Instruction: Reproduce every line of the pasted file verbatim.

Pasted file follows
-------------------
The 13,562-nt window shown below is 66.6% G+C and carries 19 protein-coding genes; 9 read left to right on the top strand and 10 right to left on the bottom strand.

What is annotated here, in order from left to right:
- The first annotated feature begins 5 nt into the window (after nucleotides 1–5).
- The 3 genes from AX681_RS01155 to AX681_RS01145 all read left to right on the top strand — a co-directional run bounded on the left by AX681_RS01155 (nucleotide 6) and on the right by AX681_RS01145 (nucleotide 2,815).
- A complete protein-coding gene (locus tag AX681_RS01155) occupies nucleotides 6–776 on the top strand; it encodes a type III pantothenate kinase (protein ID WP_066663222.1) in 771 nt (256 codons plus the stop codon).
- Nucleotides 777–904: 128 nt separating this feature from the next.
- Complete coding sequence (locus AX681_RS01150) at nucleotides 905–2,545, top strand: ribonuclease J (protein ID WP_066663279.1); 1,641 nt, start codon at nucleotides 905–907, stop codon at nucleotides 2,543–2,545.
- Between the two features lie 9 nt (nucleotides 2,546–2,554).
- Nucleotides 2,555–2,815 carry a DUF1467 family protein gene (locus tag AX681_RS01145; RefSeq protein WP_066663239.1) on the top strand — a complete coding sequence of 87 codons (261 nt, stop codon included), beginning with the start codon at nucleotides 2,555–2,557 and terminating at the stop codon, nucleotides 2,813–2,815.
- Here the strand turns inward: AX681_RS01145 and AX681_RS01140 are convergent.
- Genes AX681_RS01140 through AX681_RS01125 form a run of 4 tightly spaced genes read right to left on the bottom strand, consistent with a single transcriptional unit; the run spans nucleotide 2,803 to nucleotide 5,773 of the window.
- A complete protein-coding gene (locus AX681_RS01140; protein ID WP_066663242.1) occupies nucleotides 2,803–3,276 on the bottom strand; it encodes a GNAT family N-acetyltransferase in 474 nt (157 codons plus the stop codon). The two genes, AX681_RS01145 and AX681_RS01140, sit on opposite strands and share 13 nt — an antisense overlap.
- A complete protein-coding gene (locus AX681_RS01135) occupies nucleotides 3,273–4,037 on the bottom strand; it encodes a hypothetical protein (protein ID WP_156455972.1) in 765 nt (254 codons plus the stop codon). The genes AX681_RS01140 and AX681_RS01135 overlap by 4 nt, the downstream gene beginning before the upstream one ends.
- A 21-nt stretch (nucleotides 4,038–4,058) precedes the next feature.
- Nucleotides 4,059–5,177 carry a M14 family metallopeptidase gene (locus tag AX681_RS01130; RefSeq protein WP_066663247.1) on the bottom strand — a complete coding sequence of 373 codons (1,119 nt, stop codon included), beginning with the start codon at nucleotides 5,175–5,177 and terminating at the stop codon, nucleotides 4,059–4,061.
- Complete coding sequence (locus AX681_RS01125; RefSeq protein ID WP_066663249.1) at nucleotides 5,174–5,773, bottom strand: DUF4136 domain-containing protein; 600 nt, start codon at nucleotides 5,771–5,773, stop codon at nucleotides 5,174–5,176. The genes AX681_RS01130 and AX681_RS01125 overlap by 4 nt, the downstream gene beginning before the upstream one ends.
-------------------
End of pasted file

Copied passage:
The 13,562-nt window shown below is 66.6% G+C and carries 19 protein-coding genes; 9 read left to right on the top strand and 10 right to left on the bottom strand.

What is annotated here, in order from left to right:
- The first annotated feature begins 5 nt into the window (after nucleotides 1–5).
- The 3 genes from AX681_RS01155 to AX681_RS01145 all read left to right on the top strand — a co-directional run bounded on the left by AX681_RS01155 (nucleotide 6) and on the right by AX681_RS01145 (nucleotide 2,815).
- A complete protein-coding gene (locus tag AX681_RS01155) occupies nucleotides 6–776 on the top strand; it encodes a type III pantothenate kinase (protein ID WP_066663222.1) in 771 nt (256 codons plus the stop codon).
- Nucleotides 777–904: 128 nt separating this feature from the next.
- Complete coding sequence (locus AX681_RS01150) at nucleotides 905–2,545, top strand: ribonuclease J (protein ID WP_066663279.1); 1,641 nt, start codon at nucleotides 905–907, stop codon at nucleotides 2,543–2,545.
- Between the two features lie 9 nt (nucleotides 2,546–2,554).
- Nucleotides 2,555–2,815 carry a DUF1467 family protein gene (locus tag AX681_RS01145; RefSeq protein WP_066663239.1) on the top strand — a complete coding sequence of 87 codons (261 nt, stop codon included), beginning with the start codon at nucleotides 2,555–2,557 and terminating at the stop codon, nucleotides 2,813–2,815.
- Here the strand turns inward: AX681_RS01145 and AX681_RS01140 are convergent.
- Genes AX681_RS01140 through AX681_RS01125 form a run of 4 tightly spaced genes read right to left on the bottom strand, consistent with a single transcriptional unit; the run spans nucleotide 2,803 to nucleotide 5,773 of the window.
- A complete protein-coding gene (locus AX681_RS01140; protein ID WP_066663242.1) occupies nucleotides 2,803–3,276 on the bottom strand; it encodes a GNAT family N-acetyltransferase in 474 nt (157 codons plus the stop codon). The two genes, AX681_RS01145 and AX681_RS01140, sit on opposite strands and share 13 nt — an antisense overlap.
- A complete protein-coding gene (locus AX681_RS01135) occupies nucleotides 3,273–4,037 on the bottom strand; it encodes a hypothetical protein (protein ID WP_156455972.1) in 765 nt (254 codons plus the stop codon). The genes AX681_RS01140 and AX681_RS01135 overlap by 4 nt, the downstream gene beginning before the upstream one ends.
- A 21-nt stretch (nucleotides 4,038–4,058) precedes the next feature.
- Nucleotides 4,059–5,177 carry a M14 family metallopeptidase gene (locus tag AX681_RS01130; RefSeq protein WP_066663247.1) on the bottom strand — a complete coding sequence of 373 codons (1,119 nt, stop codon included), beginning with the start codon at nucleotides 5,175–5,177 and terminating at the stop codon, nucleotides 4,059–4,061.
- Complete coding sequence (locus AX681_RS01125; RefSeq protein ID WP_066663249.1) at nucleotides 5,174–5,773, bottom strand: DUF4136 domain-containing protein; 600 nt, start codon at nucleotides 5,771–5,773, stop codon at nucleotides 5,174–5,176. The genes AX681_RS01130 and AX681_RS01125 overlap by 4 nt, the downstream gene beginning before the upstream one ends.